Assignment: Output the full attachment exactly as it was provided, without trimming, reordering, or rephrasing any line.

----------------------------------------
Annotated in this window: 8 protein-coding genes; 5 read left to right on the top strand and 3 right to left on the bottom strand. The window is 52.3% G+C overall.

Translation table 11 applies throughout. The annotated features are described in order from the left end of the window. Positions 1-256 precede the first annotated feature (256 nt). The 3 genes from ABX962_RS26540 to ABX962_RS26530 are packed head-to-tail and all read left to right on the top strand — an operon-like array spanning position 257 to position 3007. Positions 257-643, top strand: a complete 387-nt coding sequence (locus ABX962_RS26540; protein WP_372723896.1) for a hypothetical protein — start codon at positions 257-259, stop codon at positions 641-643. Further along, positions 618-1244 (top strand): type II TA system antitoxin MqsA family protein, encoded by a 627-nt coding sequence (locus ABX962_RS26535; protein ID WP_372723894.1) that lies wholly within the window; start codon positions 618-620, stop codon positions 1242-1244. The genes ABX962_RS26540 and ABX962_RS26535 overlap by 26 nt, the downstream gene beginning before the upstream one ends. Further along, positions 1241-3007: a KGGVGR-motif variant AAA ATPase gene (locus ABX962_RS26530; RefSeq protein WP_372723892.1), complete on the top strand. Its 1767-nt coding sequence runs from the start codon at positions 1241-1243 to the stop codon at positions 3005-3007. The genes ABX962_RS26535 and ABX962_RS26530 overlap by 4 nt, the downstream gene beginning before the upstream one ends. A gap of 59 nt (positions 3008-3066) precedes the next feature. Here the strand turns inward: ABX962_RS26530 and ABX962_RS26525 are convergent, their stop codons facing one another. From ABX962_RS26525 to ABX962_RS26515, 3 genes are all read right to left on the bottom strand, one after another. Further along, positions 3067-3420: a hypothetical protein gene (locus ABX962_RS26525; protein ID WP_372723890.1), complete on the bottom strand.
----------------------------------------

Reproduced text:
Annotated in this window: 8 protein-coding genes; 5 read left to right on the top strand and 3 right to left on the bottom strand. The window is 52.3% G+C overall.

Translation table 11 applies throughout. The annotated features are described in order from the left end of the window. Positions 1-256 precede the first annotated feature (256 nt). The 3 genes from ABX962_RS26540 to ABX962_RS26530 are packed head-to-tail and all read left to right on the top strand — an operon-like array spanning position 257 to position 3007. Positions 257-643, top strand: a complete 387-nt coding sequence (locus ABX962_RS26540; protein WP_372723896.1) for a hypothetical protein — start codon at positions 257-259, stop codon at positions 641-643. Further along, positions 618-1244 (top strand): type II TA system antitoxin MqsA family protein, encoded by a 627-nt coding sequence (locus ABX962_RS26535; protein ID WP_372723894.1) that lies wholly within the window; start codon positions 618-620, stop codon positions 1242-1244. The genes ABX962_RS26540 and ABX962_RS26535 overlap by 26 nt, the downstream gene beginning before the upstream one ends. Further along, positions 1241-3007: a KGGVGR-motif variant AAA ATPase gene (locus ABX962_RS26530; RefSeq protein WP_372723892.1), complete on the top strand. Its 1767-nt coding sequence runs from the start codon at positions 1241-1243 to the stop codon at positions 3005-3007. The genes ABX962_RS26535 and ABX962_RS26530 overlap by 4 nt, the downstream gene beginning before the upstream one ends. A gap of 59 nt (positions 3008-3066) precedes the next feature. Here the strand turns inward: ABX962_RS26530 and ABX962_RS26525 are convergent, their stop codons facing one another. From ABX962_RS26525 to ABX962_RS26515, 3 genes are all read right to left on the bottom strand, one after another. Further along, positions 3067-3420: a hypothetical protein gene (locus ABX962_RS26525; protein ID WP_372723890.1), complete on the bottom strand.